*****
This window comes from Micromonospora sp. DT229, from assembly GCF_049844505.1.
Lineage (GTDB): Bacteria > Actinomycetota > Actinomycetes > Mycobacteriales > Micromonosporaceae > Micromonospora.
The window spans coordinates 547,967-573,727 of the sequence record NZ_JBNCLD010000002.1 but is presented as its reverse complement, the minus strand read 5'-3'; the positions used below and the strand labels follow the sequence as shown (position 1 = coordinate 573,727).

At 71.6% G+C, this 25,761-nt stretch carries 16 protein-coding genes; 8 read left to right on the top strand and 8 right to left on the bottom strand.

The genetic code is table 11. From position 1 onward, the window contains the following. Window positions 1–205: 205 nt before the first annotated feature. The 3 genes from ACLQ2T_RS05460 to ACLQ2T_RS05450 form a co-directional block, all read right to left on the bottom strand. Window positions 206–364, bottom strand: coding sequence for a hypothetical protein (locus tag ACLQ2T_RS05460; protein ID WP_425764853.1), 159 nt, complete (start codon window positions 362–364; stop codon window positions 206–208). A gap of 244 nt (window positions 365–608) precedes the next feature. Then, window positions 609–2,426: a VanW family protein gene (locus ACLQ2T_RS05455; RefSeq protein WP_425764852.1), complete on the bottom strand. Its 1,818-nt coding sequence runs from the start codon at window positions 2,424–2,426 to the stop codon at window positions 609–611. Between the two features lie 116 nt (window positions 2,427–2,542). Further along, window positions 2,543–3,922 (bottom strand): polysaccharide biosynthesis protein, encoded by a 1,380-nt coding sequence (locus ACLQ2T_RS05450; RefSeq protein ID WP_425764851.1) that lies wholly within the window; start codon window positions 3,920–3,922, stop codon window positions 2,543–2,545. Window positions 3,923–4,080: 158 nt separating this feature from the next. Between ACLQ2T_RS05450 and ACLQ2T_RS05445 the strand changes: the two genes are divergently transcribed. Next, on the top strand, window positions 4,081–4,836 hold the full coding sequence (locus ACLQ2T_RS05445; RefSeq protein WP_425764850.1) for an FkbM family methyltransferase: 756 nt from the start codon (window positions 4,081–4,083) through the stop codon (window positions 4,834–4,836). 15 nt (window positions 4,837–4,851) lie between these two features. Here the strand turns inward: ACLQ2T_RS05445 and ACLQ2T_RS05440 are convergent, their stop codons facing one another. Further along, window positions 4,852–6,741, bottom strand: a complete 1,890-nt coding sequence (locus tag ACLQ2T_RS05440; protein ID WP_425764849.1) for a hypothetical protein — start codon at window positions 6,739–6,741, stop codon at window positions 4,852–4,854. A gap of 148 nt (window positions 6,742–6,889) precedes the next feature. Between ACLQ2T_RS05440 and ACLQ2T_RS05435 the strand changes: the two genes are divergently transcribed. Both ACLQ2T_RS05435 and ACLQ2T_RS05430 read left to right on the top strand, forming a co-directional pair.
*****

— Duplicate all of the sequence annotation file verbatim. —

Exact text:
This window comes from Micromonospora sp. DT229, from assembly GCF_049844505.1.
Lineage (GTDB): Bacteria > Actinomycetota > Actinomycetes > Mycobacteriales > Micromonosporaceae > Micromonospora.
The window spans coordinates 547,967-573,727 of the sequence record NZ_JBNCLD010000002.1 but is presented as its reverse complement, the minus strand read 5'-3'; the positions used below and the strand labels follow the sequence as shown (position 1 = coordinate 573,727).

At 71.6% G+C, this 25,761-nt stretch carries 16 protein-coding genes; 8 read left to right on the top strand and 8 right to left on the bottom strand.

The genetic code is table 11. From position 1 onward, the window contains the following. Window positions 1–205: 205 nt before the first annotated feature. The 3 genes from ACLQ2T_RS05460 to ACLQ2T_RS05450 form a co-directional block, all read right to left on the bottom strand. Window positions 206–364, bottom strand: coding sequence for a hypothetical protein (locus tag ACLQ2T_RS05460; protein ID WP_425764853.1), 159 nt, complete (start codon window positions 362–364; stop codon window positions 206–208). A gap of 244 nt (window positions 365–608) precedes the next feature. Then, window positions 609–2,426: a VanW family protein gene (locus ACLQ2T_RS05455; RefSeq protein WP_425764852.1), complete on the bottom strand. Its 1,818-nt coding sequence runs from the start codon at window positions 2,424–2,426 to the stop codon at window positions 609–611. Between the two features lie 116 nt (window positions 2,427–2,542). Further along, window positions 2,543–3,922 (bottom strand): polysaccharide biosynthesis protein, encoded by a 1,380-nt coding sequence (locus ACLQ2T_RS05450; RefSeq protein ID WP_425764851.1) that lies wholly within the window; start codon window positions 3,920–3,922, stop codon window positions 2,543–2,545. Window positions 3,923–4,080: 158 nt separating this feature from the next. Between ACLQ2T_RS05450 and ACLQ2T_RS05445 the strand changes: the two genes are divergently transcribed. Next, on the top strand, window positions 4,081–4,836 hold the full coding sequence (locus ACLQ2T_RS05445; RefSeq protein WP_425764850.1) for an FkbM family methyltransferase: 756 nt from the start codon (window positions 4,081–4,083) through the stop codon (window positions 4,834–4,836). 15 nt (window positions 4,837–4,851) lie between these two features. Here the strand turns inward: ACLQ2T_RS05445 and ACLQ2T_RS05440 are convergent, their stop codons facing one another. Further along, window positions 4,852–6,741, bottom strand: a complete 1,890-nt coding sequence (locus tag ACLQ2T_RS05440; protein ID WP_425764849.1) for a hypothetical protein — start codon at window positions 6,739–6,741, stop codon at window positions 4,852–4,854. A gap of 148 nt (window positions 6,742–6,889) precedes the next feature. Between ACLQ2T_RS05440 and ACLQ2T_RS05435 the strand changes: the two genes are divergently transcribed. Both ACLQ2T_RS05435 and ACLQ2T_RS05430 read left to right on the top strand, forming a co-directional pair.